Scalable Methods for the Analysis of Network-based Data
This MURI project is focused on developing new and innovative methods for analysis of large complex network data sets, focusing in particular on scalable algorithms for statistical analysis for social network data. Statistical modeling of social networks is well-established, but the widespread application of these ideas to network data sets has been limited to date by computational limitations. In particular, our ability to collect very large and more complex network data sets (e.g., via the Web) means that there is increasing demand for analysis and modeling algorithms that scale well with data size and complexity, and that can be used to provide insights, to test hypotheses, and to make predictions. This project is focused on developing new techniques and tools for addressing this scalability problem, including topics such as development of efficient data structures for modeling network data, fast Monte Carlo sampling algorithms for network parameter estimation, new latent variable models for analyzing networks over time and networks with text data, systematic methods for handling missing data in networks, among others. Data sets being used in the project include interorganizational communication data for disaster recovery (Katrina and World Trade Center), email communication data over time, Twitter data, political blog data, as well as many more traditional social network data sets. The project personnel consists of an interdisciplinary team with expertise spanning sociology, statistics, machine learning, algorithms, and computational geometry, involving 7 professors, 3 postdoctoral researchers, and about 15 PhD students, distributed across 5 universities.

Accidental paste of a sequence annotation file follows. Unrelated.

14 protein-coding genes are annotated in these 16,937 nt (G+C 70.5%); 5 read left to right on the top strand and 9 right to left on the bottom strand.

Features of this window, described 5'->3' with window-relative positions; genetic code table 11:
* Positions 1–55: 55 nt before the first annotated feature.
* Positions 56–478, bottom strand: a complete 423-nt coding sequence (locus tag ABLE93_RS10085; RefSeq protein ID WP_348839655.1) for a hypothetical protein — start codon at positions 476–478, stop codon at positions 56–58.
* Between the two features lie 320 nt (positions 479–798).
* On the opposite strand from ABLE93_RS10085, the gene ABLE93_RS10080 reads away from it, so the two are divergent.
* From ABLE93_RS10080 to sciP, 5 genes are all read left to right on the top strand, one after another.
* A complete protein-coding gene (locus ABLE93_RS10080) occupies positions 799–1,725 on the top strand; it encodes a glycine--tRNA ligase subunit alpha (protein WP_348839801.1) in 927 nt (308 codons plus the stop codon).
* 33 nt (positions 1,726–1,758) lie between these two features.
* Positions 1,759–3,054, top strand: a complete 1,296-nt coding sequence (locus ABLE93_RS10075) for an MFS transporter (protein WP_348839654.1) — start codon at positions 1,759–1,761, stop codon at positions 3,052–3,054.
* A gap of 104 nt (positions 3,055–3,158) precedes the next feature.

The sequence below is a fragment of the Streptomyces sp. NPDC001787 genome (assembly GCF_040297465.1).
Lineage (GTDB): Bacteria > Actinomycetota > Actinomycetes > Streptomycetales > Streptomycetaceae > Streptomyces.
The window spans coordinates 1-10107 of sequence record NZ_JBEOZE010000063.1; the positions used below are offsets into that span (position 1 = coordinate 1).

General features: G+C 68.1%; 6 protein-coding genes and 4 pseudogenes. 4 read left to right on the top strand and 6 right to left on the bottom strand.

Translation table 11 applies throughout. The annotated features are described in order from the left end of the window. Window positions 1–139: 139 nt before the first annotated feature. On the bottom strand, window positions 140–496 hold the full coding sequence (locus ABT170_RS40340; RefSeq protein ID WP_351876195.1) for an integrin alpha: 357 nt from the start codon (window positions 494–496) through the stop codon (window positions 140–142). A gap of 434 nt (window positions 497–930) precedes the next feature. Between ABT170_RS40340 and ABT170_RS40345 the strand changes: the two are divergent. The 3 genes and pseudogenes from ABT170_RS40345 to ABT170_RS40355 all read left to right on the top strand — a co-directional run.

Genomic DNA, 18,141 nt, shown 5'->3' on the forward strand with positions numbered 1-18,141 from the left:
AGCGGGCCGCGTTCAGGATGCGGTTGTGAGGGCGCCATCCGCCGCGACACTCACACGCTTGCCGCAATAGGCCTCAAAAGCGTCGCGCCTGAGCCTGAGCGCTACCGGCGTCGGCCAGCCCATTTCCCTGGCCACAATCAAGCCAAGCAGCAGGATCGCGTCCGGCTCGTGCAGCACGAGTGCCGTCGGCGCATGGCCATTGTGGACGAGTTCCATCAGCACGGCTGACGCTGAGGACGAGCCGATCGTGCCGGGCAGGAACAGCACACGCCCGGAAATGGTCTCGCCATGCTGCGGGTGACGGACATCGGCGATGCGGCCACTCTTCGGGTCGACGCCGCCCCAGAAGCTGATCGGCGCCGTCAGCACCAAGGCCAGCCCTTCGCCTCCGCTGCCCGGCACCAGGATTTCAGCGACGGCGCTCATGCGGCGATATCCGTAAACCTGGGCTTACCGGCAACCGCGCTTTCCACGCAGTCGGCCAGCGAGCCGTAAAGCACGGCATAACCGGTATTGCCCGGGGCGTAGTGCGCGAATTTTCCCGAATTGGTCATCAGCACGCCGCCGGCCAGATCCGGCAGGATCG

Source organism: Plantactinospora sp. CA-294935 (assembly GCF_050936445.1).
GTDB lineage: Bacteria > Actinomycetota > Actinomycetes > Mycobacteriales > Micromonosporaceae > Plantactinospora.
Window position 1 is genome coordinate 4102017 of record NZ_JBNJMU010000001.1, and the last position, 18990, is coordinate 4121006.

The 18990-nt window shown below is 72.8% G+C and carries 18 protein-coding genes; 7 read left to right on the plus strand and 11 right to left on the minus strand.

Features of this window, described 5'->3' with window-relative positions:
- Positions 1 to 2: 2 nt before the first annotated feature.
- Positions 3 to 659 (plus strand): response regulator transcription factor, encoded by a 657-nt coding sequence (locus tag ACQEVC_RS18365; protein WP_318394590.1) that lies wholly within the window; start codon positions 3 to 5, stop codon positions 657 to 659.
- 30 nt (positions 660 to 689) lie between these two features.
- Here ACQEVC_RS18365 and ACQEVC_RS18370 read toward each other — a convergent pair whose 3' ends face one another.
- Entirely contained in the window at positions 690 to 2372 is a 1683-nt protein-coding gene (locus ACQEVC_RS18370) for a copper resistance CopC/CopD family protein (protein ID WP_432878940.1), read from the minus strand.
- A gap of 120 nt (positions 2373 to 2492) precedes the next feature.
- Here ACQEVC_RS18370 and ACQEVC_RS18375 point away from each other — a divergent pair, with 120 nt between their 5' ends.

For more information see the project website.